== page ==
The Financial Risk Mitigation Senior Task Force was created as a result of a specific default in the Financial Transmission Rights Market, but the results of its work are expected to benefit all of PJM’s markets, PJM’s new chief risk officer said yesterday.
Nigeria Poole Bloczynski, who filled the recently created chief risk officer position last month, told the task force Wednesday that she will be guiding a holistic approach to credit risk management.
“While there’s some low-hanging fruit, what I want to do is take a very thoughtful approach as it comes to pulling together the credit-risk policy, because I think we can tackle some issues that not only relate to FTRs, but to the broader market that we participate in,” she said.
Bloczynski was introduced at the meeting by PJM Interim President and CEO Susan J. Riley, who encouraged members’ input in the process. The senior task force began meeting in May following an independent consultant’s report commissioned by the PJM Board of Managers examining the June 2018 default of a trader in the Financial Transmission Rights Market.
“We’ll propose certain things that we feel are important, but we really want your input and your thoughts on their viability, on how these things affect your companies, your businesses,” Riley said. “We think we’re doing the right thing and feel pretty strongly – but again, we welcome your input.”
The Financial Risk Mitigation Senior Task Force is charged with identifying market rule reforms and devising a plan for their implementation before the December meeting of the Board of Managers.
Bloczynski reviewed “some of the basic tenets of a credit-risk framework,” specifically:
- Onboarding members and market participants, which includes “knowing your customer”
- Defining events of default and termination provisions
- Assessing internal credit scoring and refining PJM’s collateral calculations
- Developing a quantitative method to calculate exposure on a forward-looking basis
- Monitoring of market participants on an ongoing basis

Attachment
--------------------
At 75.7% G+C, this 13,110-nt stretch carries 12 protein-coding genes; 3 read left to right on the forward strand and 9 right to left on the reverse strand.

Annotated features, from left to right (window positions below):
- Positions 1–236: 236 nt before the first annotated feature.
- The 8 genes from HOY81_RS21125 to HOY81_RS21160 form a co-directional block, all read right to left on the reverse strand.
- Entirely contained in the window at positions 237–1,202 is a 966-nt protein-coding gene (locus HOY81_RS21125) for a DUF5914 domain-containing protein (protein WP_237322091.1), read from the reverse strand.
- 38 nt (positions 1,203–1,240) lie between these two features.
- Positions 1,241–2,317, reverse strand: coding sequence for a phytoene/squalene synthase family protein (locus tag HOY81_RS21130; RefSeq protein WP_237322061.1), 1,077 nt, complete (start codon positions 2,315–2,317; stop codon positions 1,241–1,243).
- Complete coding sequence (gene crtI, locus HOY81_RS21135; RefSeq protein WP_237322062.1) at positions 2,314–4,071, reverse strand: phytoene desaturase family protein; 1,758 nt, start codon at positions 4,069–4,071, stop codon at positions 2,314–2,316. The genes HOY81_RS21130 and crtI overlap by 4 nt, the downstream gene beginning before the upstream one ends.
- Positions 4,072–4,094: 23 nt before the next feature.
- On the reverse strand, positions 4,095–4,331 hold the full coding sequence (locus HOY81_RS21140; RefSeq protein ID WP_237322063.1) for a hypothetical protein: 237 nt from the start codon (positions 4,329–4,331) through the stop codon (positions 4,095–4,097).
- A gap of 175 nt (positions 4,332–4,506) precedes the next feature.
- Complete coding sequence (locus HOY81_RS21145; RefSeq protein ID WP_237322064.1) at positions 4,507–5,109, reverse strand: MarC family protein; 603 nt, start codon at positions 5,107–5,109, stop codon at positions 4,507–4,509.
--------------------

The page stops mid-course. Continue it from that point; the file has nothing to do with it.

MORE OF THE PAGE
“PJM needs the ability to monitor and take active measures to mitigate risk exposures that are generated by each participant,” she said, a key component of which is incorporating an entity’s risk profile into decision-making. Beyond using data analysis to monitor market participants, she said, PJM should rely on it to detect abnormal trading behavior and concentrations of risk.
Beyond using data analysis to monitor market participants, she said, PJM should rely on it to detect abnormal trading behavior and concentrations of risk.
Previous PJM discussion papers:
- Enduring Governance of PJM’s Financial Markets
- FTR Default Allocation and Central Counter-Party
- Position Limits and Liquidity Risk
- Variation Margin and Post-Auction Settlement
Also at the meeting, Becky Carroll, director – Dispatch, highlighted the latest of several PJM discussion papers, Due Diligence & Assessment Criteria Process and PJM Authorities and Discretion to Deny or Revoke Trading Rights.
In them, PJM proposes new information disclosure requirements to attain and maintain PJM membership.
The task force also reviewed prospective stakeholder process changes and suggested changes to the FTR auction schedule, with PJM proposing more frequent long-term auctions, as recommended by the independent consultant.
Going forward, meetings will be scheduled on two consecutive days, with the next set for Sept. 5–6.